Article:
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Christopher Michael Brogden, Lewis Gough and Adam Kelly

sports such as soccer are characterized by accelerations and fast changes of direction 8 thus increasing the possibility of HSI due to the enhanced eccentric forces applied to the hamstring musculature. These enhanced forces are often experienced during high-speed running, which is commonly acknowledged

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Yanita McLeay, Stephen R Stannard, Toby Mundel, Andrew Foskett and Matthew Barnes

This study was designed to investigate the effects of alcohol consumption on recovery of muscle force when consumed immediately postexercise in young females. Eight young women completed 300 maximal eccentric actions of the quadriceps femoris muscle on an isokinetic dynamometer on two occasions in a randomized, cross-over design after which an alcoholic beverage (0.88g ethanol/kg body weight) or an iso-caloric placebo was consumed. Maximal isokinetic (concentric and eccentric) torque and isometric tension produced across the knee were measured in both the exercised and control leg predamage, 36 hr post, and 60 hr post damage. Venous blood creatine kinase (CK) activity and muscle soreness ratings were taken before damage and once per day to 60 hr post damage. Significant differences were observed between the exercised and control leg for maximal concentric, and eccentric torque and isometric tension (p < .05). A near significant Treatment × Time interaction was observed for isometric tension (p = .077), but not for concentric or eccentric torque. No main effects of treatment (alcohol) or interactions with Time × Leg or Leg × Treatment were observed. Perceived muscle soreness during box stepping and squatting showed significant time effects (p < .05), and CK activity did not significantly change. Our results indicate that the consumption of 0.88g ethanol/kg body weight following eccentric exercise-induced muscle damage does not affect recovery in the days following damage in females.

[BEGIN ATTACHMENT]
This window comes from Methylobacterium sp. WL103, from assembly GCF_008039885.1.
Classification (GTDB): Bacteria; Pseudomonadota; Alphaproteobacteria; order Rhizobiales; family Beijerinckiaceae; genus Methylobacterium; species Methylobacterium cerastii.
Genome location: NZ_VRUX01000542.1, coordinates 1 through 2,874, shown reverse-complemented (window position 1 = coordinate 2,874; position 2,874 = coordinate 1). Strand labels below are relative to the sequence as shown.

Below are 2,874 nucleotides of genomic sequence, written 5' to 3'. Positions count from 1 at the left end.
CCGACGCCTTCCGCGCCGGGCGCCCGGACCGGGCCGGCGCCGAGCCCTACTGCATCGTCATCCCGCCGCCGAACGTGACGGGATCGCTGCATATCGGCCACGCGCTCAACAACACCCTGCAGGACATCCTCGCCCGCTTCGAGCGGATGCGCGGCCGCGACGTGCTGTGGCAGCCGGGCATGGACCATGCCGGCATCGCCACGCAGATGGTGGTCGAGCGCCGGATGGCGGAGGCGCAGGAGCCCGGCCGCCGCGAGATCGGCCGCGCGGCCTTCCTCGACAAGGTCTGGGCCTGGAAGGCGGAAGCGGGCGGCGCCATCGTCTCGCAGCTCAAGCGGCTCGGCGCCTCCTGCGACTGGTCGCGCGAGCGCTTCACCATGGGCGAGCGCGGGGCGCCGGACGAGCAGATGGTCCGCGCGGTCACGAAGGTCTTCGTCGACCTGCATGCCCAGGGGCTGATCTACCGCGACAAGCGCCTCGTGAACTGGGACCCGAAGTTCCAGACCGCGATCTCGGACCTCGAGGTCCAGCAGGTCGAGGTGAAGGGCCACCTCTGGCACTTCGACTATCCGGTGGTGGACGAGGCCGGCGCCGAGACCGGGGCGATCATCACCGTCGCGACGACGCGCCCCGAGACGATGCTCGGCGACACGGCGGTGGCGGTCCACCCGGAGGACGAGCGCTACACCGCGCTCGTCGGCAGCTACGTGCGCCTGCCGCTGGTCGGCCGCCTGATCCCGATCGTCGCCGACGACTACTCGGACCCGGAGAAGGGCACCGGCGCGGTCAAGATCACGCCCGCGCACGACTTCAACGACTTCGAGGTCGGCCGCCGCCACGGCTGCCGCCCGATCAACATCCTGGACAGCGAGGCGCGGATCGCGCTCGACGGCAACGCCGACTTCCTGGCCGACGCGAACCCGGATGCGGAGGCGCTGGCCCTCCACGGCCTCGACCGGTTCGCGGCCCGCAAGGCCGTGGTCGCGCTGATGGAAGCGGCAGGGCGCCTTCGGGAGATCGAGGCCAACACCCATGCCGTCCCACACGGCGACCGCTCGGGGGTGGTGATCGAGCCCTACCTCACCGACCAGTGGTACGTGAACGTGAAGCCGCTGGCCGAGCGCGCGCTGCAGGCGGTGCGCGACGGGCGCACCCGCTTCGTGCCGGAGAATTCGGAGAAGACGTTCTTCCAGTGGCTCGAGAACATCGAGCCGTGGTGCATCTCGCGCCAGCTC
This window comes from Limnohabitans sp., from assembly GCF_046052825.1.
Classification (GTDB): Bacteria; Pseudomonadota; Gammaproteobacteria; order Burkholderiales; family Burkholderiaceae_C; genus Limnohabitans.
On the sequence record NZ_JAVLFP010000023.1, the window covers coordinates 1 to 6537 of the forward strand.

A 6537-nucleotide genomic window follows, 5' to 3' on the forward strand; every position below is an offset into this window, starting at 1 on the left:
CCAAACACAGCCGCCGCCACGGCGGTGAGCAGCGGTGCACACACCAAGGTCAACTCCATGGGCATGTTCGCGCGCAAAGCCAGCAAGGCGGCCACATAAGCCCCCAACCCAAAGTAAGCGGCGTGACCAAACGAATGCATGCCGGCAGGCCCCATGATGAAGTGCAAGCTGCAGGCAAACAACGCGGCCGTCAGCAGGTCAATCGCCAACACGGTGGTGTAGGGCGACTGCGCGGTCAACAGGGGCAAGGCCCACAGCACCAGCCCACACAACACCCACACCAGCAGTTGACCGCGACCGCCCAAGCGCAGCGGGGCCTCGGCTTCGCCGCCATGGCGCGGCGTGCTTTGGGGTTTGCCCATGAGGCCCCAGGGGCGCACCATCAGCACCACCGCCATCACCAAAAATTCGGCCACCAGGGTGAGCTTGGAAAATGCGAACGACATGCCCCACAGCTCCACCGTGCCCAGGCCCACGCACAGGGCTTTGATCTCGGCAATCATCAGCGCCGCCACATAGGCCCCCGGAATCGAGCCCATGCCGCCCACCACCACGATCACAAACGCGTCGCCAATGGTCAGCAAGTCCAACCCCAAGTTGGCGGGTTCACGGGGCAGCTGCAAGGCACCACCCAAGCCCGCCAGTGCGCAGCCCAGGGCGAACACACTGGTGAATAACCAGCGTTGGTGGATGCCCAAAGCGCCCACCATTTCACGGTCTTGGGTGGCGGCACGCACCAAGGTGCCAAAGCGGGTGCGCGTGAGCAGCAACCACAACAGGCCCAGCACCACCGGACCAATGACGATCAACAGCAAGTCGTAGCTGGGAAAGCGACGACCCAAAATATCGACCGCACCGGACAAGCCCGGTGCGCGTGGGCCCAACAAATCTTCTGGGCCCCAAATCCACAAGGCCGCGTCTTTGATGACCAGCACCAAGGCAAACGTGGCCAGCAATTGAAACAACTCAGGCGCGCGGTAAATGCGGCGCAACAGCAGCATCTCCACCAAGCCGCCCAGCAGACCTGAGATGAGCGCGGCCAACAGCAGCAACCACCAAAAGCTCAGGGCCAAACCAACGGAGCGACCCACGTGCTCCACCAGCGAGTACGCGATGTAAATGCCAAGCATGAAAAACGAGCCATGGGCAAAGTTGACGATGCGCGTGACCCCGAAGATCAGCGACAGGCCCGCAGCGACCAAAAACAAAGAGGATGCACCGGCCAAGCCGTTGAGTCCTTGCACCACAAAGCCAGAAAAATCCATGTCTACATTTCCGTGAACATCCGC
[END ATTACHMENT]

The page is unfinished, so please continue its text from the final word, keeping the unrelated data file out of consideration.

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Elizabeth Thompson, Theo H. Versteegh, Tom J. Overend, Trevor B. Birmingham and Anthony A. Vandervoort

Our purpose was to describe heart rate (HR), mean arterial blood pressure (MAP), and perceived exertion (RPE) responses to submaximal isokinetic concentric (CON) and eccentric (ECC) exercise at the same absolute torque output in older adults. Peak torques for ECC and CON knee extension were determined in healthy older males (n = 13) and females (n = 7). Subjects then performed separate, randomly ordered, 2-min bouts of CON and ECC exercise. Heart rate and MAP increased (p < .001) from resting values throughout both exercise bouts. CON exercise elicited a significantly greater cardiovascular response than ECC exercise after 60 s. Peak HR, MAP, and RPE after CON exercise were greater than after ECC exercise (p < .01). At the same absolute torque output, isokinetic CON knee extension exercise resulted in a significantly greater level of cardiovascular stress than ECC exercise. These results are relevant to resistance testing and exercise in older people.